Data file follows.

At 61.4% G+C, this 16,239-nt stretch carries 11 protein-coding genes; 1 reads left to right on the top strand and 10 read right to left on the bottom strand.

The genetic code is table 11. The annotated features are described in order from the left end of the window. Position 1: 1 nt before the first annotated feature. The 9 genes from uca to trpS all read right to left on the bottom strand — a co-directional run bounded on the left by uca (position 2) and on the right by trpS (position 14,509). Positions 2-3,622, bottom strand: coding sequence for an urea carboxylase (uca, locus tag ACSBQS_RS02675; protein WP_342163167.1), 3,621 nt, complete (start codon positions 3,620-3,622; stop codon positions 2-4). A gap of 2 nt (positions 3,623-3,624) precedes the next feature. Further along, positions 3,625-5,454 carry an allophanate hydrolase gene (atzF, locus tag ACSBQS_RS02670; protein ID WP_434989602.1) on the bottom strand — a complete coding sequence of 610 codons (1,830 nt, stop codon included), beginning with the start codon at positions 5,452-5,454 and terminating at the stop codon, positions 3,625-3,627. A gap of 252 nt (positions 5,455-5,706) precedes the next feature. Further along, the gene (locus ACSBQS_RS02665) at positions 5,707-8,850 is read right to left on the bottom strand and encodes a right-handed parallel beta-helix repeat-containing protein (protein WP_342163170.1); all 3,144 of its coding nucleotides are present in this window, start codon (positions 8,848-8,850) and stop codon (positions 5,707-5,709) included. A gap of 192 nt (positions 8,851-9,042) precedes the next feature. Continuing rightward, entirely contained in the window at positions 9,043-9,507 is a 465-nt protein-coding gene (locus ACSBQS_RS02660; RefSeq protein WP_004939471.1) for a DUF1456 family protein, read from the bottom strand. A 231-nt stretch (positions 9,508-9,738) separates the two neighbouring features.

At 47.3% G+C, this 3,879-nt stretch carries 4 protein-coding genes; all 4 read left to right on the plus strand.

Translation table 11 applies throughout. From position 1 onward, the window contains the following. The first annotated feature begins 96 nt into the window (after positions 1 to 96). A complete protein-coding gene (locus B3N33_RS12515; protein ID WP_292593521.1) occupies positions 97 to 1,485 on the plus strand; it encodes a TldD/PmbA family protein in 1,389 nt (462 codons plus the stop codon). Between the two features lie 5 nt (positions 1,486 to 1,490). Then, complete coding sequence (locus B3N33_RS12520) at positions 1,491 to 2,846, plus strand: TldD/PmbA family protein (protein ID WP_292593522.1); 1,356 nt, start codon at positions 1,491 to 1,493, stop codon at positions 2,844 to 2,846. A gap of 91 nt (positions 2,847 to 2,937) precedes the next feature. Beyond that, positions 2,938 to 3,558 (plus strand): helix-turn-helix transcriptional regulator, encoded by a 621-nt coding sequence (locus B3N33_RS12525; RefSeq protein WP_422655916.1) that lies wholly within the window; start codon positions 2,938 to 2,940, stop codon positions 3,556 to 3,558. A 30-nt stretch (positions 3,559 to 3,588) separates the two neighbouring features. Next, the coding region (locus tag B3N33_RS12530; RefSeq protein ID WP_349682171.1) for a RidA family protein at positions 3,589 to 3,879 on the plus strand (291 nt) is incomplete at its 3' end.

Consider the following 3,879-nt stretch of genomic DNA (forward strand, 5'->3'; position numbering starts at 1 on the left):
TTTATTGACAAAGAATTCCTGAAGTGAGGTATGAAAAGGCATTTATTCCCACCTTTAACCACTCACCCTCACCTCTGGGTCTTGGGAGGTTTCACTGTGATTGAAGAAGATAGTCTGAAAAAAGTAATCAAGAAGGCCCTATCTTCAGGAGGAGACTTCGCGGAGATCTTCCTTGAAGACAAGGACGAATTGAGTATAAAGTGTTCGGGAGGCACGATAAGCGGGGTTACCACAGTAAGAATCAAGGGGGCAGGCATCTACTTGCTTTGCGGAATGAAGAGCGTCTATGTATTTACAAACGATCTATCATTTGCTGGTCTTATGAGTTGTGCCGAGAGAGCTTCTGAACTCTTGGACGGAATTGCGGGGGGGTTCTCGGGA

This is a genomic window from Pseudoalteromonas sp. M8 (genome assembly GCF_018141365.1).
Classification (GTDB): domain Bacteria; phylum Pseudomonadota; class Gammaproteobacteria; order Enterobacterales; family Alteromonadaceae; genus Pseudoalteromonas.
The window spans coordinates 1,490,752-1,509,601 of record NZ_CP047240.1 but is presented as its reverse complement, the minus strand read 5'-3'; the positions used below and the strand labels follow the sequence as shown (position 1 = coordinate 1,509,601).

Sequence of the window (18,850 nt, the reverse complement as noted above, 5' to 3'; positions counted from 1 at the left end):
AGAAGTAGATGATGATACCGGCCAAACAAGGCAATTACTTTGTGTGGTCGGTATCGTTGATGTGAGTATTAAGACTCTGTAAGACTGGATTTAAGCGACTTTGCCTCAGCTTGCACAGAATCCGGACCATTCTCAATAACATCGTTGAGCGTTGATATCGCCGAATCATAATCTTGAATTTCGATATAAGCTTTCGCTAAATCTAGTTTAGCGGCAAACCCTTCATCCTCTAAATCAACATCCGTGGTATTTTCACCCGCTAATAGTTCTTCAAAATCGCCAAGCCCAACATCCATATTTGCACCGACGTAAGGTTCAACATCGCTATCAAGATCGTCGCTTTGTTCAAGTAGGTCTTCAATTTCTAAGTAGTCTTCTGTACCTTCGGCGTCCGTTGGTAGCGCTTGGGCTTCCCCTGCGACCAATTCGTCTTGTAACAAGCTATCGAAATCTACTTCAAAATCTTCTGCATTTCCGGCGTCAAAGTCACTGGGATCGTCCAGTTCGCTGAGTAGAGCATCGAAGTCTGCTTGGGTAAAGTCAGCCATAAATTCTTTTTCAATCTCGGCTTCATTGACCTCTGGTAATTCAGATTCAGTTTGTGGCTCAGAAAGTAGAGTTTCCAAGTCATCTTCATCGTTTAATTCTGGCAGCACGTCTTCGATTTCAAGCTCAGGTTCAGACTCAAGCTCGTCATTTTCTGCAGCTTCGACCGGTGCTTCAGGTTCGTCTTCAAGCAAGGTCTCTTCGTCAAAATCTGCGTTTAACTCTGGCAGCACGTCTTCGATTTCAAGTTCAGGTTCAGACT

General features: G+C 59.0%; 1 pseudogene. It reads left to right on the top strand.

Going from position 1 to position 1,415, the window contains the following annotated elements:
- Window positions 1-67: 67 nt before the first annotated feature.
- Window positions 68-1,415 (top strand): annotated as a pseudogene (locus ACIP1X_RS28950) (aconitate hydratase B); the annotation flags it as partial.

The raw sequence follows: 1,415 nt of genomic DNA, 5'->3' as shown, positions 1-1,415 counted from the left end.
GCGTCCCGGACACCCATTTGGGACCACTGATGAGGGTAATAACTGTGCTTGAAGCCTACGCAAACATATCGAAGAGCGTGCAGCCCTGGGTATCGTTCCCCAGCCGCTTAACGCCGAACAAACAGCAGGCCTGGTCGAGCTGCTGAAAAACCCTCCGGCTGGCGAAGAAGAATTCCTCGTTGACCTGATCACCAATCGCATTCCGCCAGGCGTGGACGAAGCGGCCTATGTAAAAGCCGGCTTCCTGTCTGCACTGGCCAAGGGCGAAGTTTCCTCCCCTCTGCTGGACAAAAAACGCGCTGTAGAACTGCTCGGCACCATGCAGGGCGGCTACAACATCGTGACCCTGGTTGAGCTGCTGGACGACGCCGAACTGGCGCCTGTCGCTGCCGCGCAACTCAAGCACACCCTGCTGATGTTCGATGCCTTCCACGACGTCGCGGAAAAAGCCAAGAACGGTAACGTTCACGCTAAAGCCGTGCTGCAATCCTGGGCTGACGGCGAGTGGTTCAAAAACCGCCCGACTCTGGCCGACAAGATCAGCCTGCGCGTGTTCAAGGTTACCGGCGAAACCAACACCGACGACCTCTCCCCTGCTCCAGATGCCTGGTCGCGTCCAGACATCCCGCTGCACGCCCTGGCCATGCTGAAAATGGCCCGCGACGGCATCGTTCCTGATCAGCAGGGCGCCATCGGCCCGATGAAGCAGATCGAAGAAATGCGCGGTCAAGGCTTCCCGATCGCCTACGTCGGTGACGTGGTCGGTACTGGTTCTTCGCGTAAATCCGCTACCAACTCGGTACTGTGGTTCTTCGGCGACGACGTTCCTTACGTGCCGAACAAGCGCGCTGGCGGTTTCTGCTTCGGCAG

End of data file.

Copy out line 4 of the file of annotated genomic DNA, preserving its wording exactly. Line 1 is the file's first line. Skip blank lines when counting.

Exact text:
Translation table 11 applies throughout. From position 1 onward, the window contains the following. The first annotated feature begins 96 nt into the window (after positions 1 to 96). A complete protein-coding gene (locus B3N33_RS12515; protein ID WP_292593521.1) occupies positions 97 to 1,485 on the plus strand; it encodes a TldD/PmbA family protein in 1,389 nt (462 codons plus the stop codon). Between the two features lie 5 nt (positions 1,486 to 1,490). Then, complete coding sequence (locus B3N33_RS12520) at positions 1,491 to 2,846, plus strand: TldD/PmbA family protein (protein ID WP_292593522.1); 1,356 nt, start codon at positions 1,491 to 1,493, stop codon at positions 2,844 to 2,846. A gap of 91 nt (positions 2,847 to 2,937) precedes the next feature. Beyond that, positions 2,938 to 3,558 (plus strand): helix-turn-helix transcriptional regulator, encoded by a 621-nt coding sequence (locus B3N33_RS12525; RefSeq protein WP_422655916.1) that lies wholly within the window; start codon positions 2,938 to 2,940, stop codon positions 3,556 to 3,558. A 30-nt stretch (positions 3,559 to 3,588) separates the two neighbouring features. Next, the coding region (locus tag B3N33_RS12530; RefSeq protein ID WP_349682171.1) for a RidA family protein at positions 3,589 to 3,879 on the plus strand (291 nt) is incomplete at its 3' end.